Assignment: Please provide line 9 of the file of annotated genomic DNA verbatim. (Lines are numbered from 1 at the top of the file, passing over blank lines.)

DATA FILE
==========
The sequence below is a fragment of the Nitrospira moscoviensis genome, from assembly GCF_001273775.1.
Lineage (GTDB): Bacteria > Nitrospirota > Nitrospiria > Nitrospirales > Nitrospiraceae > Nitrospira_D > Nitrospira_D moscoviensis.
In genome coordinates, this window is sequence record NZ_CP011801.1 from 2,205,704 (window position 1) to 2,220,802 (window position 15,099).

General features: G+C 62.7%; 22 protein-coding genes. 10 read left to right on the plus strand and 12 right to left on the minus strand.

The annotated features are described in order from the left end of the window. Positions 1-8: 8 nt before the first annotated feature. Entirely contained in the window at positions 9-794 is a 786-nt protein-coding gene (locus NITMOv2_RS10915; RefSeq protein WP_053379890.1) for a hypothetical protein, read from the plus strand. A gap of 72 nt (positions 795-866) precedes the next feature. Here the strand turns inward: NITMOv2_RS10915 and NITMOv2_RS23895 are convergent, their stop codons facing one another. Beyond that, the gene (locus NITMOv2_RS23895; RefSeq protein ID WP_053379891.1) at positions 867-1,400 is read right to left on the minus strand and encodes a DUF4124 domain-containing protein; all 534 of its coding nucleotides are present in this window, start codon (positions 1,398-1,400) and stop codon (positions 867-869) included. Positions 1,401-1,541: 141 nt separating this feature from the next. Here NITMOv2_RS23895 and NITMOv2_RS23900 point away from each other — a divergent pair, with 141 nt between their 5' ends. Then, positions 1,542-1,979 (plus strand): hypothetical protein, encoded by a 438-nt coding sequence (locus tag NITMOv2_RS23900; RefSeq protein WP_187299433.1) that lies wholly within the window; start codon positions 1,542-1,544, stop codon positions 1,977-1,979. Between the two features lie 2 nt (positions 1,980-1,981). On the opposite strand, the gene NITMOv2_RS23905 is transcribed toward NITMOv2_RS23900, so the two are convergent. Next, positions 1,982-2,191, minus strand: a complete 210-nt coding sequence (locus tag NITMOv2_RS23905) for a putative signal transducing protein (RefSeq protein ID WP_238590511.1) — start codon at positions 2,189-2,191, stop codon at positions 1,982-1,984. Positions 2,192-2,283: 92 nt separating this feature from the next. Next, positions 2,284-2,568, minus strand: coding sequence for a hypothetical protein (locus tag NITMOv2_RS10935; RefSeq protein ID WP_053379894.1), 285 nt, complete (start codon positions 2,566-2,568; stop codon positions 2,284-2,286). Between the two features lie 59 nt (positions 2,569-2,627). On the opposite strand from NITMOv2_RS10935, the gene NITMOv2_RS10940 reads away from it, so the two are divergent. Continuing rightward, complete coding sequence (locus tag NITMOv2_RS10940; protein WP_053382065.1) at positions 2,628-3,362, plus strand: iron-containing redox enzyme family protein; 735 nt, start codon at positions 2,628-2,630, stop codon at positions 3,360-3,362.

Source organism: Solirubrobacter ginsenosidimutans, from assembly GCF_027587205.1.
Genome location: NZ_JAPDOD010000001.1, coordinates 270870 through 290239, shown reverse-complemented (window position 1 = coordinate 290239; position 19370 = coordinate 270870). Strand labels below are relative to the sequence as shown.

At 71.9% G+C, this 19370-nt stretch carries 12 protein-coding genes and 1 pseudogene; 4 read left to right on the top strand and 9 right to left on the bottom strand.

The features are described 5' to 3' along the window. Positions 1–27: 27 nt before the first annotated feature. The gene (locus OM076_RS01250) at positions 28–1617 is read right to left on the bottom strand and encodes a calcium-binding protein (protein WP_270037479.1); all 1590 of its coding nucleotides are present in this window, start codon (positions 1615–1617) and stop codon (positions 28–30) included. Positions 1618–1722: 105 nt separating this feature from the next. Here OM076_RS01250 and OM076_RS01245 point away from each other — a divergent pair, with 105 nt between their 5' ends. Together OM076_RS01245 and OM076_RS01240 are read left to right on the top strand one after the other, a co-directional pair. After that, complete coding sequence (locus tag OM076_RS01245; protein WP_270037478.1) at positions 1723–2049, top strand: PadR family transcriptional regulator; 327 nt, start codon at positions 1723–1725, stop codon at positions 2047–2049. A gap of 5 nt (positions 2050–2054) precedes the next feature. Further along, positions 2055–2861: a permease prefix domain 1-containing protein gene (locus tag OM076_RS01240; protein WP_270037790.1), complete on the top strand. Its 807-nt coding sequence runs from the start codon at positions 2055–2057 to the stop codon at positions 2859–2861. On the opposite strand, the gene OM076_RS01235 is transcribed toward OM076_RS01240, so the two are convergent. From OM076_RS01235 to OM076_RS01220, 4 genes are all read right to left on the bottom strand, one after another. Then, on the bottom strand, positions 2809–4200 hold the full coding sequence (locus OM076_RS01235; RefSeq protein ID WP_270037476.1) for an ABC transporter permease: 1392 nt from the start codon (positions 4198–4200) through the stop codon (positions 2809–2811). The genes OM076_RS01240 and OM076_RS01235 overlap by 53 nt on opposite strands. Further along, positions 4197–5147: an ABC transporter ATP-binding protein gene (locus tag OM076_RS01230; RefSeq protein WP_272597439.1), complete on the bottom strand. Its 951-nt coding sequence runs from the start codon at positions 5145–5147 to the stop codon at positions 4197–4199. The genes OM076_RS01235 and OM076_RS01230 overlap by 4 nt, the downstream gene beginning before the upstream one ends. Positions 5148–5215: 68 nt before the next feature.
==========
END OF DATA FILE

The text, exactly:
The features are described 5' to 3' along the window. Positions 1–27: 27 nt before the first annotated feature. The gene (locus OM076_RS01250) at positions 28–1617 is read right to left on the bottom strand and encodes a calcium-binding protein (protein WP_270037479.1); all 1590 of its coding nucleotides are present in this window, start codon (positions 1615–1617) and stop codon (positions 28–30) included. Positions 1618–1722: 105 nt separating this feature from the next. Here OM076_RS01250 and OM076_RS01245 point away from each other — a divergent pair, with 105 nt between their 5' ends. Together OM076_RS01245 and OM076_RS01240 are read left to right on the top strand one after the other, a co-directional pair. After that, complete coding sequence (locus tag OM076_RS01245; protein WP_270037478.1) at positions 1723–2049, top strand: PadR family transcriptional regulator; 327 nt, start codon at positions 1723–1725, stop codon at positions 2047–2049. A gap of 5 nt (positions 2050–2054) precedes the next feature. Further along, positions 2055–2861: a permease prefix domain 1-containing protein gene (locus tag OM076_RS01240; protein WP_270037790.1), complete on the top strand. Its 807-nt coding sequence runs from the start codon at positions 2055–2057 to the stop codon at positions 2859–2861. On the opposite strand, the gene OM076_RS01235 is transcribed toward OM076_RS01240, so the two are convergent. From OM076_RS01235 to OM076_RS01220, 4 genes are all read right to left on the bottom strand, one after another. Then, on the bottom strand, positions 2809–4200 hold the full coding sequence (locus OM076_RS01235; RefSeq protein ID WP_270037476.1) for an ABC transporter permease: 1392 nt from the start codon (positions 4198–4200) through the stop codon (positions 2809–2811). The genes OM076_RS01240 and OM076_RS01235 overlap by 53 nt on opposite strands. Further along, positions 4197–5147: an ABC transporter ATP-binding protein gene (locus tag OM076_RS01230; RefSeq protein WP_272597439.1), complete on the bottom strand. Its 951-nt coding sequence runs from the start codon at positions 5145–5147 to the stop codon at positions 4197–4199. The genes OM076_RS01235 and OM076_RS01230 overlap by 4 nt, the downstream gene beginning before the upstream one ends. Positions 5148–5215: 68 nt before the next feature.